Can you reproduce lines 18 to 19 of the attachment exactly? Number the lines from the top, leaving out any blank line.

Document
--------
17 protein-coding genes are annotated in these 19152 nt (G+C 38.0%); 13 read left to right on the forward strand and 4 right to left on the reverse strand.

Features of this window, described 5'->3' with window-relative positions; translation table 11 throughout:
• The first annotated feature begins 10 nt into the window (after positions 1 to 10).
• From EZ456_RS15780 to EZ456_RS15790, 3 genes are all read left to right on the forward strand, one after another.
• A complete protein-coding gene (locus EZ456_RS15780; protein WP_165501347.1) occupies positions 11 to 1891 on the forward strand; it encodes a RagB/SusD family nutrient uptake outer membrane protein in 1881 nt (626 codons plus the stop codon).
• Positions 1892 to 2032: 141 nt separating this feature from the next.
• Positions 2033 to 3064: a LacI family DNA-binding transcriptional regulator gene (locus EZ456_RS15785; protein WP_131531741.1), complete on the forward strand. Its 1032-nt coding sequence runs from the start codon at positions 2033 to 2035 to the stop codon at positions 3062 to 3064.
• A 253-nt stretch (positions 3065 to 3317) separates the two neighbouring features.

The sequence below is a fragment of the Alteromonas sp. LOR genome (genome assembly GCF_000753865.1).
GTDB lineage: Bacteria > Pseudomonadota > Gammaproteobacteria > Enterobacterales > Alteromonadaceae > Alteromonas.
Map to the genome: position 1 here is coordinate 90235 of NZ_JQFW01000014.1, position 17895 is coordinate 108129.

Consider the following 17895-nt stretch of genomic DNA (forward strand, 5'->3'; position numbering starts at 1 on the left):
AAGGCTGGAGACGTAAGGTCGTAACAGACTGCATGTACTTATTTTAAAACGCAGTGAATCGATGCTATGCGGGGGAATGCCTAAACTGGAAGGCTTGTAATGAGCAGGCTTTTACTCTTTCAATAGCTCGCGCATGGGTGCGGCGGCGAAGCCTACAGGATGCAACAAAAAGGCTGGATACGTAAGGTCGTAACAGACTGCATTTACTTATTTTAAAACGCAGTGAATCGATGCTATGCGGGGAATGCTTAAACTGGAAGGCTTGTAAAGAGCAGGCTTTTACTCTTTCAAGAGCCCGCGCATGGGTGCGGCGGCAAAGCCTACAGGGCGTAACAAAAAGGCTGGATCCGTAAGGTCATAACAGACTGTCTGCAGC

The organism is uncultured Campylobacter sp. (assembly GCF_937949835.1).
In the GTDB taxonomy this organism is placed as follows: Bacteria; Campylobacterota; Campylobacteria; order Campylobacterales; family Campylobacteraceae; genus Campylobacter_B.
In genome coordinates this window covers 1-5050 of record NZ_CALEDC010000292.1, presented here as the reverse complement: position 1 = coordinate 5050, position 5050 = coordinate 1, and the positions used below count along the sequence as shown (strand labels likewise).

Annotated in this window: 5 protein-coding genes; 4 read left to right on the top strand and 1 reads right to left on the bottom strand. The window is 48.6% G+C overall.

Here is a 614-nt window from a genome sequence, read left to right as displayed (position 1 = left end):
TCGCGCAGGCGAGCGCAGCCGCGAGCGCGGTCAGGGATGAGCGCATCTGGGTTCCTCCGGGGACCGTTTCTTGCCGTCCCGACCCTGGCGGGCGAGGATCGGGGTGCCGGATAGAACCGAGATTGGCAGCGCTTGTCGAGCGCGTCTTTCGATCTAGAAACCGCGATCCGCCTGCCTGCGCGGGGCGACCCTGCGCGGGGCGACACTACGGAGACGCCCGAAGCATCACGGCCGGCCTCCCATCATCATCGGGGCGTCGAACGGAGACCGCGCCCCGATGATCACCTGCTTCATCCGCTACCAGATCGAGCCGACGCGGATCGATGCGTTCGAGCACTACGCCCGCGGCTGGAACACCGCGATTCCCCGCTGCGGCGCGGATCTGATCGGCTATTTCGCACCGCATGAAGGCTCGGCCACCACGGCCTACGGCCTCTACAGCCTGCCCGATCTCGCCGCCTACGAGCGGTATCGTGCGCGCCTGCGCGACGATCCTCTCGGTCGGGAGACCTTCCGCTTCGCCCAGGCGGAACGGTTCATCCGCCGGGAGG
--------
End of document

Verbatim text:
Here is a 614-nt window from a genome sequence, read left to right as displayed (position 1 = left end):
TCGCGCAGGCGAGCGCAGCCGCGAGCGCGGTCAGGGATGAGCGCATCTGGGTTCCTCCGGGGACCGTTTCTTGCCGTCCCGACCCTGGCGGGCGAGGATCGGGGTGCCGGATAGAACCGAGATTGGCAGCGCTTGTCGAGCGCGTCTTTCGATCTAGAAACCGCGATCCGCCTGCCTGCGCGGGGCGACCCTGCGCGGGGCGACACTACGGAGACGCCCGAAGCATCACGGCCGGCCTCCCATCATCATCGGGGCGTCGAACGGAGACCGCGCCCCGATGATCACCTGCTTCATCCGCTACCAGATCGAGCCGACGCGGATCGATGCGTTCGAGCACTACGCCCGCGGCTGGAACACCGCGATTCCCCGCTGCGGCGCGGATCTGATCGGCTATTTCGCACCGCATGAAGGCTCGGCCACCACGGCCTACGGCCTCTACAGCCTGCCCGATCTCGCCGCCTACGAGCGGTATCGTGCGCGCCTGCGCGACGATCCTCTCGGTCGGGAGACCTTCCGCTTCGCCCAGGCGGAACGGTTCATCCGCCGGGAGG